So we all know how feminists love to hate PETA, right? For years PETA has been ignoring the pleas from the feminist blogosphere to quite sexualising women in order to push their animal liberation message. Feminist writers often complain that PETA sacrifices women in order to promote animal rights. But what if that’s only the half of it? This is an excerpt of my latest piece, which was published on Daily Life yesterday. Just as an aside, I’ve been keen to write for these guys for months and was super excited to get the opportunity:
A 2010 campaign saw long-time supporter Pamela Anderson dressed in a bikini, her body depicted as a butcher’s meat chart complete with labels such as ‘breast’, ‘rump’ and so on. The caption read, ‘All animals have the same parts. Have a heart: go vegetarian.’
Yes, it’s true. All animals do have the same (or at least extremely similar parts). This is the reason that I myself am a vegan, because animals, like humans, experience emotions, thoughts and pain and don’t deserve to suffer. Quite simply, I just don’t think we humans have any more right to treat animals as objects than men have the right to treat women as objects.
However, what PETA seems to be forgetting is that we live in a world where women themselves are still largely regarded as inferior. PETA’s approach is doomed to failure because it fails to acknowledge that inequality still exists between humans.
This willingness to objectify women, even as they attempt to convince the rest of humanity to stop treating animals as objects, has long attracted the ire of feminists who accuse PETA of placing the rights of animals above the rights of women.
But that’s only the half of it. PETA’s approach to animal advocacy has the unintended consequence of undermining, not only women, but also the animals they are trying to save because it ignores the history and nature of women’s oppression.
You can read the whole thing here.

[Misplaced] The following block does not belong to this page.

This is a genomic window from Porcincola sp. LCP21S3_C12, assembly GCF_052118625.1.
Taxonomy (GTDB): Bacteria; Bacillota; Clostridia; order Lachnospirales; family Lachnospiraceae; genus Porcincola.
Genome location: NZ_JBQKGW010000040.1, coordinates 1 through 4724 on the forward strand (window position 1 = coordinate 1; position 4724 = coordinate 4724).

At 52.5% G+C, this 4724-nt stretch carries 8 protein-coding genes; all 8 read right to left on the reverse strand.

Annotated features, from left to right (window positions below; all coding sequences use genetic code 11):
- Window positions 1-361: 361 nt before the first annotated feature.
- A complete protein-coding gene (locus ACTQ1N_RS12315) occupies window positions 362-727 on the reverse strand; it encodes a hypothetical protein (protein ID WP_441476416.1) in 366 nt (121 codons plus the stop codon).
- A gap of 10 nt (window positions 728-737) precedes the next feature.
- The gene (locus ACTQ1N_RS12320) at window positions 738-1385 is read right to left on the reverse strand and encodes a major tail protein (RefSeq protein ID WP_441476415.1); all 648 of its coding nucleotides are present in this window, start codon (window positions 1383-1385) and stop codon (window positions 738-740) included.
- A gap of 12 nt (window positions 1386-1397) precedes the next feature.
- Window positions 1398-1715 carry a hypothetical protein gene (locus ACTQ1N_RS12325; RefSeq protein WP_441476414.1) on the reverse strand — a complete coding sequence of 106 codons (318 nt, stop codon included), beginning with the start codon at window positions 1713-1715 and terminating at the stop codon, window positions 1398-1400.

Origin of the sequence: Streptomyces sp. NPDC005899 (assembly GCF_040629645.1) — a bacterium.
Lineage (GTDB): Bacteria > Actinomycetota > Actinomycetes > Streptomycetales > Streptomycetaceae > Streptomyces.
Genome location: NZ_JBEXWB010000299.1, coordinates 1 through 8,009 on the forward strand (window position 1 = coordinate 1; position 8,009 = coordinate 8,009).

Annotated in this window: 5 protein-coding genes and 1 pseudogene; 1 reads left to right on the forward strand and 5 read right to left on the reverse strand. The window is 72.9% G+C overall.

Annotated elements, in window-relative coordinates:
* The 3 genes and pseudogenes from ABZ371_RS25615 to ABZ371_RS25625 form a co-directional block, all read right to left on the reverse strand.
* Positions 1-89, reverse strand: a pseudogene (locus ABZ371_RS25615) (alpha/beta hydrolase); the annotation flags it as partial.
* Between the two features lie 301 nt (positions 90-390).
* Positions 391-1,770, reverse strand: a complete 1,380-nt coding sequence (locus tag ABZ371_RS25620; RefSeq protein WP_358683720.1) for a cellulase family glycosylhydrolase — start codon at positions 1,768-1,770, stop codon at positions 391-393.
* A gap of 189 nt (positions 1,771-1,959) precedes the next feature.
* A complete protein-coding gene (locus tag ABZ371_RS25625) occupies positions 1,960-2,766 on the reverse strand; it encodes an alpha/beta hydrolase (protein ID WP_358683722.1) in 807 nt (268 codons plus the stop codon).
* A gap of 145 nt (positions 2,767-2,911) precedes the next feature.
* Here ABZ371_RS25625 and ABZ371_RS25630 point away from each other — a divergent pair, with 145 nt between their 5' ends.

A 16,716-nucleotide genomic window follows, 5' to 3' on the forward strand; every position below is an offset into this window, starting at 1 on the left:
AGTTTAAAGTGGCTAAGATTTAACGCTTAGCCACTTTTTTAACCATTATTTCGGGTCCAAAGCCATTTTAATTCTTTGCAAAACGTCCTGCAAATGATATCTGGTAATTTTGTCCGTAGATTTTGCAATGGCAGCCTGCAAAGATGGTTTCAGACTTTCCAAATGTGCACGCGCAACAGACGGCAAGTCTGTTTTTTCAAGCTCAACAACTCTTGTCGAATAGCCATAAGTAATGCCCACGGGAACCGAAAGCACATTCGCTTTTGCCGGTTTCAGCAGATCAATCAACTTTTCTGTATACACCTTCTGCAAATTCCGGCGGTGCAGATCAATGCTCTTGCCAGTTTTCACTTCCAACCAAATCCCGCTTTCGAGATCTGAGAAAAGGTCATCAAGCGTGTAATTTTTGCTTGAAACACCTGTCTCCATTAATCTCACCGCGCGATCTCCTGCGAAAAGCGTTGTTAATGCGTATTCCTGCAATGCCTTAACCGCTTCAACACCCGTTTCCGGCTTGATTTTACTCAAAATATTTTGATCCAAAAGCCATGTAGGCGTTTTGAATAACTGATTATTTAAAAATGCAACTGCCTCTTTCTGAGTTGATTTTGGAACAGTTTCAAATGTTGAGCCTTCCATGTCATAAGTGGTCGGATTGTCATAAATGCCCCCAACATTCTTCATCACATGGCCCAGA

Well into its second week, the Daniel Tosh rape joke controversy shows little sign of abating. Though every conceivable opinion on the topic appears to have been given in the US, it hasn’t featured as heavily here. Naturally, I decided to step in and fill that void. This was published in Eureka Street today:
Last week, US comedian Daniel Tosh sparked a furore when, warming up his audience for a ‘hilarious’ rape joke, he was heckled by a woman yelling, ‘rape is never funny’. Tosh’s response is a subject of contention. The woman claims he said, ‘Wouldn’t it be funny if five guys raped this woman, like, right now?’ However, the club’s owner says Tosh scoffed, ‘Looks like this girl’s been raped by five guys.’
Either way, the response cuts to the heart of what is fair game for comic fodder. Some feminists say it is never funny to joke about rape because, statistically speaking, there are bound to be rape survivors in every comedian’s audience. Other writers and comedians came to Tosh’s defence, crying censorship.
Taking to Twitter to defend himself, Tosh wrote, ‘there are awful things in the world but you can still make jokes about them #deadbabies’. In this he is correct. Comedians can serve a higher purpose than simply making us laugh. My favourite comedian, Bill Hicks, used comedy as a medium for exposing society’s worst ills. Hicks aimed to enlighten as well as entertain as he told what he perceived as the truth.
But what is the ‘truth’ about rape, and can we ever laugh at it? A friend of mine, Zach Rhinier, works as a stand-up comedian in New York City. When I asked him if it is ever okay to joke about rape, his response echoed that of many feminists, ‘Only if it mocks the rapist, but not a victim.’
Read the rest here